Ross Douhat makes the argument that Occupy Wall Street is, at least, better than the union-backed protests in Wisconsin or the environmentalist protests against the XL Keystone pipeline.
Better a protest movement that casts itself (however quixotically) as the defender of “the 99 percent” than a protest movement that just represents Democratic interest groups. And better a left that flirts with utopianism than a left that adheres to the dictum attributed to Leonid Brezhnev during the Prague Spring: “Don’t talk to me about ‘socialism.’ What we have, we hold.”
Joshua Green writes that "If Gingrich is the answer, the Tea Party has failed." Absolutely.
Friday's administration document dump on Fast and furious proves that they were misleading the public and Congress back in February. The only remaining question is why the administration adopted the policy in the first place. Don't expect any answers.
When the president regards private business as the enemy, it's no surprise that he adopts policies that cost jobs.
But government’s metabolic urge to boss people around has grown exponentially and today CKE’s California restaurants are governed by 57 categories of regulations. One compels employees to take breaks during the busiest hours, lest one of California’s 200,000 lawyers comes trolling for business at the expense of business.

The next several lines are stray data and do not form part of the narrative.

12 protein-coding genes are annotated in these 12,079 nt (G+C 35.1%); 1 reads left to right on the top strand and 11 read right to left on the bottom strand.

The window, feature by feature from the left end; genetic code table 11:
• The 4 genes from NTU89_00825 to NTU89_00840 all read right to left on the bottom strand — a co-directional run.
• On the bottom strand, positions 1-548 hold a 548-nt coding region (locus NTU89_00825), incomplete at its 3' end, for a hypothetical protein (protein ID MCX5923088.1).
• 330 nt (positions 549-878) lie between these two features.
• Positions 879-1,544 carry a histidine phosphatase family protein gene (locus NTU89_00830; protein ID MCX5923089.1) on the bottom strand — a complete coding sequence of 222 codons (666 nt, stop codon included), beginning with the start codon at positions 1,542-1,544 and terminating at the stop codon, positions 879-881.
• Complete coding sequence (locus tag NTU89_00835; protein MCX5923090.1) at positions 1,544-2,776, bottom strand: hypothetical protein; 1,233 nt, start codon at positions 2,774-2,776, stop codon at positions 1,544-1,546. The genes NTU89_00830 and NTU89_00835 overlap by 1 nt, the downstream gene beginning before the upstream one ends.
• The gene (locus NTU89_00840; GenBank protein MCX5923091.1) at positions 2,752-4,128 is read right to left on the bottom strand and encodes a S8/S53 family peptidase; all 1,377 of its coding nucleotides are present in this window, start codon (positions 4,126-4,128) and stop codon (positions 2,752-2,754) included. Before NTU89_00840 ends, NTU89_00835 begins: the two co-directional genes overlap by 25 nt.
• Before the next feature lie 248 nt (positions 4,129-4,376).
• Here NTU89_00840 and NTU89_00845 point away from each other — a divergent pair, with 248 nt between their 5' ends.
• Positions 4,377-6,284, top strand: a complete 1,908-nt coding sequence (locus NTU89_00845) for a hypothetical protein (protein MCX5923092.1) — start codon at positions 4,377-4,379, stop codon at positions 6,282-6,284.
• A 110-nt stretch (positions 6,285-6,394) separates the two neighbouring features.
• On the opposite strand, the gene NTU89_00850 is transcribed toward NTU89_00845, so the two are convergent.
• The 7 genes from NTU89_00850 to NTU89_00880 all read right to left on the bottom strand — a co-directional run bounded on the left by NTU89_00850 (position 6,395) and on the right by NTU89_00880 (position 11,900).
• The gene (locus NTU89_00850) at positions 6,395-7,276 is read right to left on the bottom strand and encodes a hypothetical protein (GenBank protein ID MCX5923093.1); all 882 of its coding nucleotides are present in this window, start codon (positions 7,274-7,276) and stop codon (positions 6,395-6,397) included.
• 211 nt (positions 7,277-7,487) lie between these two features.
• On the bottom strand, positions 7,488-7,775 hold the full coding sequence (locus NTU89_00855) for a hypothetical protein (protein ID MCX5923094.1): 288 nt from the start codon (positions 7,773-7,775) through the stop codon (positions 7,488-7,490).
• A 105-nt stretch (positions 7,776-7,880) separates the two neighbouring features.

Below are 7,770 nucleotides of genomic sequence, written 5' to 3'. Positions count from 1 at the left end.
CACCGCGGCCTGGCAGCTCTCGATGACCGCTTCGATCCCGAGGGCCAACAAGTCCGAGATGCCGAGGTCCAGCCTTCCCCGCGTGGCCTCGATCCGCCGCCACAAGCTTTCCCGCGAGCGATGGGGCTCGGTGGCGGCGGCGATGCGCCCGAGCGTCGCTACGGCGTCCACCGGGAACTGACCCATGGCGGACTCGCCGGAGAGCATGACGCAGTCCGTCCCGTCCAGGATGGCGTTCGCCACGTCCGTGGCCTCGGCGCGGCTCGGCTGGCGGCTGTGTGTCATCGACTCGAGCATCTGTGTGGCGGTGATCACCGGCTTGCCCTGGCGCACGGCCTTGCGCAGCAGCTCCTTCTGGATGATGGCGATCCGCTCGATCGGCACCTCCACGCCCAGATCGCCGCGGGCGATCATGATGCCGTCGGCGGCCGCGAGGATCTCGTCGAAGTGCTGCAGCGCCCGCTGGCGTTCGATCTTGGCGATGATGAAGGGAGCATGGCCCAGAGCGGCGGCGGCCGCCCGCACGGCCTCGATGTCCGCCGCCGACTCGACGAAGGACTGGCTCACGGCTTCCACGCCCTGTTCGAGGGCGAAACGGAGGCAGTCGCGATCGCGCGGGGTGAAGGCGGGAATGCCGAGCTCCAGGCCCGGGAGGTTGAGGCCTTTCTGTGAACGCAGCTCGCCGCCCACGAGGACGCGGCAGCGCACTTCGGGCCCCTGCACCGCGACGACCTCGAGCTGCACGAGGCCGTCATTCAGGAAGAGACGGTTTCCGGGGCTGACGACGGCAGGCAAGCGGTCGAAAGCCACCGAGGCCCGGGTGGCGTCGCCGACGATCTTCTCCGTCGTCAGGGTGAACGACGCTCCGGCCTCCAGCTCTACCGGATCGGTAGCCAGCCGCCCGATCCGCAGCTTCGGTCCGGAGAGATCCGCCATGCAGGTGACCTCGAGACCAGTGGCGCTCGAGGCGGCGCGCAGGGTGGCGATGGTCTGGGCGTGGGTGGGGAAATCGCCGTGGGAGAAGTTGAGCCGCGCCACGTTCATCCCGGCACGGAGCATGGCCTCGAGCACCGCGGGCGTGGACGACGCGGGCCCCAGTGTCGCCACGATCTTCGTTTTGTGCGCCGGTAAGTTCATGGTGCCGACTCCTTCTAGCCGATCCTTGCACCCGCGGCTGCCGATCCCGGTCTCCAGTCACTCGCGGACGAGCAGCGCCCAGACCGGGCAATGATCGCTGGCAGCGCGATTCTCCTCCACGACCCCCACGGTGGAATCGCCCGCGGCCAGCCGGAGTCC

Barack Obama has written that during his very brief sojourn in the private sector he felt like “a spy behind enemy lines.” Puzder knows what it feels like when gargantuan government is composed of multitudes of regulators who regard business as the enemy. And 22.9 million Americans who are unemployed, underemployed or too discouraged to look for employment know what it feels like to be collateral damage in the regulatory state’s war on business.
Does Barack Obama have a tin ear?
Robert Samuelson explains how Europe's financial crisis is an inevitable result of an expanded welfare state accompanied by sluggish economic and demographic growth. The model is unsustainable. And what can't be sustained, collapses. Americans should take note.
Anti-teacher union groups are growing in that bastion of union strength - Los Angeles. There is a growing divide between young and older teachers. The newer teachers see how the unions are making it harder for them to find or keep jobs. And they don't see why they should be so opposed to jobs being based on merit rather than seniority.